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Author Topic: Waiting for the bees to cap the honey.  (Read 2473 times)

Offline Bob Wilson

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Waiting for the bees to cap the honey.
« on: July 25, 2022, 11:06:40 pm »
It seems like my hives take a long time to cap honey. Last year it was mid August (in middle Georgia) before they finally capped the combs. That is almost two months past the END of the honey flow and into the dearth. This year it seems it will be the same. It is almost the end of July and I have half capped frames of nectar.
1. I wonder if the air is harder to move to the back of a long hive, where the honey is stored.
2. I wonder if the humid air is harder to expel in a long hive, rather than rising upward because of the chimney effect in a standard langstroth hive.
2. I keep top entrances on my hives, mostly to help get rid of moist, hot air.
But then I realize that even standard hive beeks have trouble getting honey capped sometimes, as this thread shows.

Online Ben Framed

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Re: Waiting for the bees to cap the honey.
« Reply #1 on: July 26, 2022, 03:14:19 am »
I don't really know Bob. Maybe a combination of factors? The theories you posted in reply 1 and 2, along with some points, suggestions, and some of the theories in the link you posted?

One thing is for sure, if we inquire, we should advance in knowledge! Keep up the positive, solid, inquisitive post! You make us think!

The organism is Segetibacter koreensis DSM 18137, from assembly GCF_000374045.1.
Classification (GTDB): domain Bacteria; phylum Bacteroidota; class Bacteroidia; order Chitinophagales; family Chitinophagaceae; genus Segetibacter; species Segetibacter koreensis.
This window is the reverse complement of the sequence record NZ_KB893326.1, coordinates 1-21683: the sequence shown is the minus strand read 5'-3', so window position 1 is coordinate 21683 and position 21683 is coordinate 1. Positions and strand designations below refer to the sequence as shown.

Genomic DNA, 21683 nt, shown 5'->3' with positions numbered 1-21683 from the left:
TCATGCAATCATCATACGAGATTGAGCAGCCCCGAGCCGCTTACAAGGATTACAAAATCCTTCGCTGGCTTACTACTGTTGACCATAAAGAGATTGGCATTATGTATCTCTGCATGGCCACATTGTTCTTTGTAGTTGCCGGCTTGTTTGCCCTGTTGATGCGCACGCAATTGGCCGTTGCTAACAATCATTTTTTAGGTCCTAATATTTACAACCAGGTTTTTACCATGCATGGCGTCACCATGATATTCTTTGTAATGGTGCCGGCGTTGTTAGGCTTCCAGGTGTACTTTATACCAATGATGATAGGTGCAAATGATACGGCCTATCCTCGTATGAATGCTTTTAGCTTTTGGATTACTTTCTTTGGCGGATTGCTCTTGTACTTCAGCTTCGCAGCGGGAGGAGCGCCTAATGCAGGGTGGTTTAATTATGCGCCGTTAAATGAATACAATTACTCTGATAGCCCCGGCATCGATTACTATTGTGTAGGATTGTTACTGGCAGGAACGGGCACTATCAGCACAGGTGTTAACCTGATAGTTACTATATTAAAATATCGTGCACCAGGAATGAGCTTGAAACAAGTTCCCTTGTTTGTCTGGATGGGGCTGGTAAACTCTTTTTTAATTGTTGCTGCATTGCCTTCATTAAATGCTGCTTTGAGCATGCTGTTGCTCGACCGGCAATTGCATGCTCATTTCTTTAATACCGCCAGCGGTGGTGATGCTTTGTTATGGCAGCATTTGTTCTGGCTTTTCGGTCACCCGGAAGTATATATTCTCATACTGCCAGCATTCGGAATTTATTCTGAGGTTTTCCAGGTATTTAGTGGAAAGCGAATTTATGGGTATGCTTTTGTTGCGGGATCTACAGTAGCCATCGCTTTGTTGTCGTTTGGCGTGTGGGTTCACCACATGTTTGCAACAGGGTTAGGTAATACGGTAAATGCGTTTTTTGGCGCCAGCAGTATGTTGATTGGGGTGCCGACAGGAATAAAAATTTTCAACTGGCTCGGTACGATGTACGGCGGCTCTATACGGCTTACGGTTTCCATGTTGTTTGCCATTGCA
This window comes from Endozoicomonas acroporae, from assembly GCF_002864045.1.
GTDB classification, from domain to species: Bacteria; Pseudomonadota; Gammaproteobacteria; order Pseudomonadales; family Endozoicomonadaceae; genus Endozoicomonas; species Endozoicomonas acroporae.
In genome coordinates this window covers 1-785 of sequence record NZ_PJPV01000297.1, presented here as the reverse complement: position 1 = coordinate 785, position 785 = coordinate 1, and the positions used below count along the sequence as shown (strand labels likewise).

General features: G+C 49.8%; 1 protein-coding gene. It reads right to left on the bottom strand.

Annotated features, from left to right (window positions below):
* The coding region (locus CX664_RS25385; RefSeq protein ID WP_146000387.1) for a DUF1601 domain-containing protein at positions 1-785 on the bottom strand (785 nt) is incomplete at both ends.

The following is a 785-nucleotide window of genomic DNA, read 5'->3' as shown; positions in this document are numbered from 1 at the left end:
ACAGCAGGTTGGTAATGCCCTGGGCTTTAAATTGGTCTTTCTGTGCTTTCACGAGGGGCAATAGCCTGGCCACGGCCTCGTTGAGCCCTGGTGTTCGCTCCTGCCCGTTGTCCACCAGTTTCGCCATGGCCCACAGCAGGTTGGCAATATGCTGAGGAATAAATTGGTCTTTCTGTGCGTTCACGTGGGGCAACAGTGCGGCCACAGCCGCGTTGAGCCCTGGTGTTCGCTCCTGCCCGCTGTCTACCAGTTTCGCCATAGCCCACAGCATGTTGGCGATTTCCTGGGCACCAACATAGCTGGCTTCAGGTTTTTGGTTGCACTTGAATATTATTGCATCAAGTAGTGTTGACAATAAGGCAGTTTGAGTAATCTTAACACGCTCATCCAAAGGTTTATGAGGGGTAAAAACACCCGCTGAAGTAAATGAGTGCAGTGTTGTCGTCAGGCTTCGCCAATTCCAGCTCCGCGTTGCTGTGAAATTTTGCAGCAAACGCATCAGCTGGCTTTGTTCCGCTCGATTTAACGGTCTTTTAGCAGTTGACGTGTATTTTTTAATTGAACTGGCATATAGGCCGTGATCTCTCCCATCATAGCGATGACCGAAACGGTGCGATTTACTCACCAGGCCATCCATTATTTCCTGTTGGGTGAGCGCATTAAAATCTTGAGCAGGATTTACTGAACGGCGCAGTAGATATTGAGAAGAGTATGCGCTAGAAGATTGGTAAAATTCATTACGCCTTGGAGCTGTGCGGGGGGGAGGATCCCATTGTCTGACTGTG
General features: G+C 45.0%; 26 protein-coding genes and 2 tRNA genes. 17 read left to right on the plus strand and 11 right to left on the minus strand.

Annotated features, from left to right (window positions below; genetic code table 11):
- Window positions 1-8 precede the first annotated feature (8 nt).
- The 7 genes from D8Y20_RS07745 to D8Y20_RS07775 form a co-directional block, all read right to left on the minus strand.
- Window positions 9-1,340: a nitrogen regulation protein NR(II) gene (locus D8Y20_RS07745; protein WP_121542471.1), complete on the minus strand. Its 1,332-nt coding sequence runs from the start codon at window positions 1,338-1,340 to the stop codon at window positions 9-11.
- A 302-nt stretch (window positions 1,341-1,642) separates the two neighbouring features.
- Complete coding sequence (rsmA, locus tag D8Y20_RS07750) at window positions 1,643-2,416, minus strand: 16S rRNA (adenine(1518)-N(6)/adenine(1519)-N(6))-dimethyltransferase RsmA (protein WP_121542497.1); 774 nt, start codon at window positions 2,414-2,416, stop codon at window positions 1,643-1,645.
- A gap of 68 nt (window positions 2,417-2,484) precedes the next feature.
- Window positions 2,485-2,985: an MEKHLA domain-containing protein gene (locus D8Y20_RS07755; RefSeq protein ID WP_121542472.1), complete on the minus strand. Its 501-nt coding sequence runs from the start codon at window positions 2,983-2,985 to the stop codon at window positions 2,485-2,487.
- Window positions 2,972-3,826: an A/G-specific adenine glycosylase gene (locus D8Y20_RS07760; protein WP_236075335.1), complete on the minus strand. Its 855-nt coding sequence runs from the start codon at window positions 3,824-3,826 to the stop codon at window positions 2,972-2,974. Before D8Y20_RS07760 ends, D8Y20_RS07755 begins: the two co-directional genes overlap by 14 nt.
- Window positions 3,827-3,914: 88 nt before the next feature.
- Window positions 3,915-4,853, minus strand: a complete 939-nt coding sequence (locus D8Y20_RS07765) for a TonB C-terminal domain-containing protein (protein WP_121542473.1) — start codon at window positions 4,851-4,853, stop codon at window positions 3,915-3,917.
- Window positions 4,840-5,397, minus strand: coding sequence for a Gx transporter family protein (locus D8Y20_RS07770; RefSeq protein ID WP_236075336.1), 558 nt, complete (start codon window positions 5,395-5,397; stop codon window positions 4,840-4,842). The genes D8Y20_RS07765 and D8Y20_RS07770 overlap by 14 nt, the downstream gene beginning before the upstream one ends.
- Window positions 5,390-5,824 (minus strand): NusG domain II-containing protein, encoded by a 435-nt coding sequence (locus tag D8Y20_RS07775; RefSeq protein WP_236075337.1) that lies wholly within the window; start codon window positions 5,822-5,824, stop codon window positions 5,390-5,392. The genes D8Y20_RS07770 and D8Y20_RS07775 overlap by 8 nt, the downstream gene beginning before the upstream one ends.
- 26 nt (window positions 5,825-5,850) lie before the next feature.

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Behold, I send you forth as sheep in the midst of wolves: be ye therefore wise as serpents, and harmless as doves.

Offline BeeMaster2

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Re: Waiting for the bees to cap the honey.
« Reply #2 on: July 26, 2022, 09:06:01 am »
Where is the opening on these hives? What is next to it? Do you have a screen bottom? Bees roll the air in the hive to aid in cooling and drying. Screen bottoms help, screen tops do not. I run all screen tops and keep the top insulated, not wide open.
The location of the entrance is important if you don?t have screen bottoms. They need to bee able to roll the air past the entrance. Some people use three holes, entrances, on the side instead of the ends. This leaves an opening that is between two frames that allows air to roll past. It also helps if they leave a gap between the edge of the frame and the wall with the opening.
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Offline Bill Murray

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Re: Waiting for the bees to cap the honey.
« Reply #3 on: July 26, 2022, 10:33:00 am »
Bob, I realize you run longs, but my 2 cents anyway.
So, one issue may be we are pulling said honey on OUR schedule not the bees schedule, we are also in a management sense maybe adding more nectar storage room than that hive may have naturally. So they just naturally would have swarmed multiple times and taken stores with them.

A lot of it has to do with temp., humidity, on any given flow.
Also if the flow stops wax gland use diminishes.
And if you gave those bees drawn comb, way more than they could ever draw, they are just packing the nectar away. Its what they do.
And if you started feeding those said bees early, and have a huger than normal field force bringing that nectar in it seems to reason with all above said. the hive may have an issue capping All of it on our schedule.